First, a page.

Because a full and unconditional pardon legally blots out the finding of guilt, the pardon removes all the attendant legal consequences which flow from an adjudication of guilt. The pardonee is no longer legally considered "convicted" or "adjudicated guilty" of that crime. Therefore, the trial court erred in finding appellant ineligible for a records expunction due to his conviction for being an accessory to robbery.

As noted above, the state argued in its motion for reconsideration that a full and unconditional pardon does not remove the adjudication itself but only removes the disabilities which flow from such an adjudication. We reject this argument because it fails to recognize the expansive effect of a full and unconditional pardon. If we were to construe the statute as requiring the result urged by the state, this would create a head-on confrontation between the power of the legislature to enact laws regarding convicted felons and the power of the executive to pardon convicted felons. Contrary to the state's position, we find that this statute should not be...

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6 cases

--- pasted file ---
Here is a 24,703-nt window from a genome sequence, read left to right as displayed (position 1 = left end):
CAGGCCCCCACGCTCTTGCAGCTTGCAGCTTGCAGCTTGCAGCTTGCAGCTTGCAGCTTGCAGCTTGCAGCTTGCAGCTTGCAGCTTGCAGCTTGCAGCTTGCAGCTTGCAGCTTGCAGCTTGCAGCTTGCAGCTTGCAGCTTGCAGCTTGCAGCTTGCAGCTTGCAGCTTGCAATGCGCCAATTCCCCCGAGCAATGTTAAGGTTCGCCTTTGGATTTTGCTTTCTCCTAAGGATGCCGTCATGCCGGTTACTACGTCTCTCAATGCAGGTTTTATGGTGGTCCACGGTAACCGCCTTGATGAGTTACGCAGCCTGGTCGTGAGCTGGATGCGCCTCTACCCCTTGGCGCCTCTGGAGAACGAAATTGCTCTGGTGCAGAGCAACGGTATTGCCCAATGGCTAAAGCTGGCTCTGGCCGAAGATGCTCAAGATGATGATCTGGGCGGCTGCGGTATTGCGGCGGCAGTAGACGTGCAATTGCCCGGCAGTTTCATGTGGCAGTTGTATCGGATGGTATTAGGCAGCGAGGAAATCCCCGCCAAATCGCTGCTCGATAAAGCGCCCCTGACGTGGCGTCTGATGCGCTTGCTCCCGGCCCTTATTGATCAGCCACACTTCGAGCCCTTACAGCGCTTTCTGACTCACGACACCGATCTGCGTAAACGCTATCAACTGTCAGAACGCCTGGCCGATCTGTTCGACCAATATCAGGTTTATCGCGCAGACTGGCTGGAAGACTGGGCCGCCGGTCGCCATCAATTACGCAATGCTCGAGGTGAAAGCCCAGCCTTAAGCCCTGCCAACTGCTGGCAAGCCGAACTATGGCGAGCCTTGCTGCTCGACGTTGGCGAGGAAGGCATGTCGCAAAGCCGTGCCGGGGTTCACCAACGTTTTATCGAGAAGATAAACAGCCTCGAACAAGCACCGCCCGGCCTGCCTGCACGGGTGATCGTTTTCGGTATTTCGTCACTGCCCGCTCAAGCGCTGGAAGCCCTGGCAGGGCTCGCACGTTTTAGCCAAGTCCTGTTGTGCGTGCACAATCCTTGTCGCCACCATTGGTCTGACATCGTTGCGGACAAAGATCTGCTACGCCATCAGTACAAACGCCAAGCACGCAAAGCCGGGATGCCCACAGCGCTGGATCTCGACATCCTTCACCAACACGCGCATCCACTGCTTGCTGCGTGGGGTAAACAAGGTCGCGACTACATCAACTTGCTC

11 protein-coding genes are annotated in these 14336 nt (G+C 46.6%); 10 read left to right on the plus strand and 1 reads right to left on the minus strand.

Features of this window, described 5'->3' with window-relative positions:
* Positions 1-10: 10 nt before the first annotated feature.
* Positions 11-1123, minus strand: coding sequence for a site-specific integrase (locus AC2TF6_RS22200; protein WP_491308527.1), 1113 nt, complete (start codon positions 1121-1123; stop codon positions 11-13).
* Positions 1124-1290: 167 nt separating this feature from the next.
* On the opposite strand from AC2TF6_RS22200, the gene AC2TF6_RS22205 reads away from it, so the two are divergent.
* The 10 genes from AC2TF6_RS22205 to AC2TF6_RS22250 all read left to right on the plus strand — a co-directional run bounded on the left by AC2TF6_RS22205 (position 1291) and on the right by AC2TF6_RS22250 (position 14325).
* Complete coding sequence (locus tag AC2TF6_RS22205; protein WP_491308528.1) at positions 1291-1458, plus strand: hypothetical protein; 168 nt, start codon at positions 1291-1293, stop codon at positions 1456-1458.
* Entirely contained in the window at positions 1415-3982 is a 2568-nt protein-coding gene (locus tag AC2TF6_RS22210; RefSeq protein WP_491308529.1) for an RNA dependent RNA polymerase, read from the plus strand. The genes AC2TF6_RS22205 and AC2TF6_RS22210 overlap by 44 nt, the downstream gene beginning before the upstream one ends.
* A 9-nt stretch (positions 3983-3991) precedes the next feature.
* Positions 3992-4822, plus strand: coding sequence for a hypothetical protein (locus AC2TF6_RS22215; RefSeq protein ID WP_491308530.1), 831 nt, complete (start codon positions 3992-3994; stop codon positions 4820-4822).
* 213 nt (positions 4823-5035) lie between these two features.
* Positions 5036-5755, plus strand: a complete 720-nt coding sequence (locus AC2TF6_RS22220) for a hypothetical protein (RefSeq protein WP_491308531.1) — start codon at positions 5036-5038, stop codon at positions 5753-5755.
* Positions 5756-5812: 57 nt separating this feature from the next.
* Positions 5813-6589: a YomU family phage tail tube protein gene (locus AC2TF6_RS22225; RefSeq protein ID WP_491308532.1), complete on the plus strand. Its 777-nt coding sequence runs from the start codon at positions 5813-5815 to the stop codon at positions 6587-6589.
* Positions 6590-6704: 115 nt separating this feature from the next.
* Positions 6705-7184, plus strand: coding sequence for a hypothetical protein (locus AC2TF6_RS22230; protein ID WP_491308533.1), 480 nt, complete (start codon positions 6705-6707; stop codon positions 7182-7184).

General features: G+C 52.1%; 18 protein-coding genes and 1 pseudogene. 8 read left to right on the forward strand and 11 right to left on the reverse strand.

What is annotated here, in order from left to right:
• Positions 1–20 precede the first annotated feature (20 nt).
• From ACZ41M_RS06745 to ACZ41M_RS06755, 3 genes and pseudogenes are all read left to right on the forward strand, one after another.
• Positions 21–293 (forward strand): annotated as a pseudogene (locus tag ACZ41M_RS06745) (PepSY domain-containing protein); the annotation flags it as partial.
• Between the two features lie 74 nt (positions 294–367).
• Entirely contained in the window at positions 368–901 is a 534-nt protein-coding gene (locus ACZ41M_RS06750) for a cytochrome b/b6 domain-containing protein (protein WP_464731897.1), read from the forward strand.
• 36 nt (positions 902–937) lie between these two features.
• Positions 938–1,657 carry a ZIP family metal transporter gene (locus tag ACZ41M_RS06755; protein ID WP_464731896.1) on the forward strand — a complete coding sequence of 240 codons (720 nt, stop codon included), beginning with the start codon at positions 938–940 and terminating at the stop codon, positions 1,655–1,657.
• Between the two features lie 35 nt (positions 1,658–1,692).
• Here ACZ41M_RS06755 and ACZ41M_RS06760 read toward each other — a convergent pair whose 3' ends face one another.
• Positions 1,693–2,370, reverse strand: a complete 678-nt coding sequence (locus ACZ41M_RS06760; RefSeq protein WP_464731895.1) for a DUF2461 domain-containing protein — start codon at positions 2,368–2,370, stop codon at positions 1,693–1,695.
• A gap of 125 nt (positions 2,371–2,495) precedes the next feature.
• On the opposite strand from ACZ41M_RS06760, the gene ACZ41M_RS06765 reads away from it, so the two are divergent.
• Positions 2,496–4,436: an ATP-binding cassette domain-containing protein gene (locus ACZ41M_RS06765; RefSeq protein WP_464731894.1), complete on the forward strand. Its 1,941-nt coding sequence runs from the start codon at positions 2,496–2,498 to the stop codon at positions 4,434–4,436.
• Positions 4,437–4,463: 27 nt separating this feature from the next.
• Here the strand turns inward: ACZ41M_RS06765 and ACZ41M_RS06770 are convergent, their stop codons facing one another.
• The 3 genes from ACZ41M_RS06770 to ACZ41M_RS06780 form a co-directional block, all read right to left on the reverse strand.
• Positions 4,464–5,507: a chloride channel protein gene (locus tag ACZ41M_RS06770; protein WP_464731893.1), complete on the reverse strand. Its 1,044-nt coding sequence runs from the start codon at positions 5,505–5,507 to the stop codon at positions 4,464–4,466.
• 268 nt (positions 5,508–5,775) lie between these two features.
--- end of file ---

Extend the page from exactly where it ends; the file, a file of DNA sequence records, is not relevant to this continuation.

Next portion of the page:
• RJL v. State
    • United States
    • Florida Supreme Court
    • 18 November 2004
    ...review R.J.L. v. State, 818 So.2d 635 (Fla. 1st DCA 2002) , which expressly and directly conflicts with the decision in Doe v. State, 595 So.2d 212 (Fla. 5th DCA 1992). We originally accepted jurisdiction to review the decision of Randall v. Florida Department of Law Enforcement, 791 So.2......
  • Blake v. State
    • United States
    • Indiana Appellate Court
    • 24 January 2007
    ...in depth with the goal of resolving a conflict in its state's case law. First, the R.J.L. court laid out the holding in Doe v. State, 595 So.2d 212 (Fla. 5th DCA 1992), where its Fifth District Court of Appeal concluded that a pardon enables the pardonee to have his criminal history records......
  • Randall v. Florida Dept. of Law Enforcement
    • United States
    • Florida District Court of Appeals
    • 21 August 2001
    ...of eligibility. In his mandamus petition, Randall recited the foregoing facts. He then cited the decision in Doe v. State, 595 So.2d 212, 213 (Fla. 5th DCA 1992), for the proposition that "[w]hen the pardon is full, it remits the punishment and blots out of existence the guilt, so that in t......
  • People v. Thon
    • United States
    • United States Appellate Court of Illinois
    • 30 March 2001
    ...One theory holds that a pardon relieves the punishment for the offense and erases the guilt of the offender. See, e.g., Doe v. State, 595 So.2d 212, 213 (Fla.App.1992); State v. Bergman, 558 N.E.2d 1111, 1113-14 (Ind.App.1990); Commonwealth v. C.S., 517 Pa. 89, 92, 534 A.2d 1053, 1054 (1987......
  • Request a trial to view additional results